There is a lot to enjoy in this book, and it is also extremely sinister in places – the idea of fairies granting wishes in unexpected and dangerous ways is handled well. Imogene and Adrian feel like very real characters and their respective pasts have a strong bearing upon how they approach their situation. The book is also well written, making good, clear use of multiple narrators. However this is very much a teenage read, and sometimes felt a little too lightweight for me. Given the compelling twist above the ending felt like a cop-out – I expected a little more. I can’t help comparing it to China Mieville’s Un Lun Dun, a young adult novel which I thought had much more bite, and much more to enjoy for the adult as well as the younger reader. Giraffes, not fairies, are still the new zombies.

Friday, 9 July 2010

The Paul of Cthulhu

The hero of this year's footie World Cup (apart from the inventor of the vuvuzela and his or her long-suffering family) has been Paul the Psychic Octopus. Oberhausen zoo's octopus Paul has now predicted the outcome of every German match, including this week's defeat at the hands of Spain. Paul's prophetic rise began two years ago when he correctly predicted all but one German match result in the European Cup

From his tank headquarters Paul is now considering his forecasts for the final and third-fourth playoff game. However, after predicting defeats for both Argentina and Germany he seems to have acquired a number of enemies and the zoo is receiving daily death threats - mostly in the form of recipes. Do these people not know the danger of taking on any lifeform with this amount of psychic power? Have they not seen Scanners? In addition to his own formidable abilities, Paul is also surrounded by a Cthulhu-esque cabal of followers led by zookeeper and high priest Oliver Walenciak who will no doubt lay down their lives, and perform any number of bizarre human sacrifices, before seeing their demi-god deep-fried.

No doubt having made some quiet appointments with his bookmaker, after the final on Sunday Paul will be retiring to his Beverley Hills mansion tank. The rumour that he is currently dating Miley Cyrus has also not been officially denied.

Sources: Metro, Telegraph, everywhere

[Edit 13.7.10 This post has generated unexpected levels of traffic - if you're new to The Sci-Fi Gene then welcome! Thanks for dropping by - stay for a cup of tea and a comment? In other news Paul the Psychic Octopus has been an inspiration all over the blogosphere, including a thread of limericks on The L Blog. Enjoy your retirement, Paul! ]

Wednesday, 7 July 2010

The Ex-Factor [Review: My Super Ex-Girlfriend]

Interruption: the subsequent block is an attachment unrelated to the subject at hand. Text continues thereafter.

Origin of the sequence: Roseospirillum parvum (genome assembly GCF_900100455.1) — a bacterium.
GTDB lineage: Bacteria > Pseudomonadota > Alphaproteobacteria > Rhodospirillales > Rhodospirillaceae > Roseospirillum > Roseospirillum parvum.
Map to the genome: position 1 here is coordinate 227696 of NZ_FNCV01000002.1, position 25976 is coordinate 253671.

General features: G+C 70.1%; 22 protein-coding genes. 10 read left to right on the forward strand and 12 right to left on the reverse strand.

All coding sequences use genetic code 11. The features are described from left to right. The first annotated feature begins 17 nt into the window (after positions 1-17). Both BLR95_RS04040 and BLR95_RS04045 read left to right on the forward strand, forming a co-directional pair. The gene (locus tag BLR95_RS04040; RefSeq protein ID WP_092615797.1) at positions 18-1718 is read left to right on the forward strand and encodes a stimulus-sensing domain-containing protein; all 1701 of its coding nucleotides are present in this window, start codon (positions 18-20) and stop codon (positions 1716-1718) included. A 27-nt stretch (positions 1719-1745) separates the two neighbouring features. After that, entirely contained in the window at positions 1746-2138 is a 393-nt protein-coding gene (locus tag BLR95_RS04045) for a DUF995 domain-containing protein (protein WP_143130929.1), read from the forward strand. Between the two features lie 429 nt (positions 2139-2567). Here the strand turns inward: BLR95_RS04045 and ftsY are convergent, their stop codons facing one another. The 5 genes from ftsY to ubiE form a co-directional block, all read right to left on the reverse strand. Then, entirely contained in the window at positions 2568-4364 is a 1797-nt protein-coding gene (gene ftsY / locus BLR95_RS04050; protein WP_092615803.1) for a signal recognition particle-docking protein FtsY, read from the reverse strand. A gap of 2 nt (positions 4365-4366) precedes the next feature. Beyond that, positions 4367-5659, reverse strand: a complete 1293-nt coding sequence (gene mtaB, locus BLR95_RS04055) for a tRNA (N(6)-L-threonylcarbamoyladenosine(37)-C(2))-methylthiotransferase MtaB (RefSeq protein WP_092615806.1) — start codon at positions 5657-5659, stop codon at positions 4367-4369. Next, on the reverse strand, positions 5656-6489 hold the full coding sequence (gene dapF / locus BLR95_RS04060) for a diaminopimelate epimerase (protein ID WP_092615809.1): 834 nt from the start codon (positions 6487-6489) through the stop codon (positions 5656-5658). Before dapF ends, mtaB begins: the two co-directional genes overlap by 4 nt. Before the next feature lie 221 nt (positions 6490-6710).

Superheroes really do get a raw deal. G-Girl here (Uma Thurman) has been written as one of those misogenistic fantasy characters, the neurotic-obsessive-clingy woman, but half-way through the film I found myself rooting for her rather than her boyfriend Matt (Luke Wilson) the supposed hero/victim of the piece, who is only interested in bragging to his best friend about his sexual exploits. The extremely funny scene in the restaurant where G-Girl knows that, if she leaves her table to save the world from a meteorite threat, this will leave Matt free to flirt with his co-worker Hannah (Anna Faris) pretty much sums it up - and she has a point, why can't they just leave it to the military for once?

I would have to say this is not a film that stands out as any kind of classic, although it's original and quite funny. It's always good to see superheroes using their powers for something more inventive than just the common good of all mankind: for example the third act, when G-Girl finally gets round to taking imaginative revenge on Matt for dumping her, is a lot of fun. Actually I think she is relatively restrained given how badly she's been treated.

Saturday, 3 July 2010

Divided States Of America Part II [Review: The Man In The High Castle]

The Man In The High Castle, by Philip K. Dick, also describes a divided America – this time between the German and Japanese forces that have won World War II. Most of the action is set on the Japanese side of the line, while the novel hints at Nazi atrocities committed elsewhere.

While The Years Of Rice And Salt is often about the movers and shakers of the world, this novel is about the under-dogs and middle-men, the Americans under occupation, scraping by and trying to make an honest or dishonest buck. Fakes and fake fakes abound: the Americans are forging historical Americana for the Japanese collectors. The I Ching features heavily again – and yes, I, the author and the cast of the novel are all aware this is not a Japanese philosophy! It’s been introduced to America by the Japanese and is there for a reason. Meanwhile a sudden German leadership contest forces the Japanese colonists and diplomats to choose between supporting different flavours of inhumanity.

The central mystery within the novel is another alternative history novel, banned on the German side of the line, which seems to depict a world in which the Germans and Japanese have lost the war. In the final chapter, a meeting with the author of the novel leads to a subtle, existential twist in the tail, foreshadowed by an earlier scene where a minor character briefly finds himself in our reality. It’s the perfectly executed prestige at the end of a great conjuror’s illusion.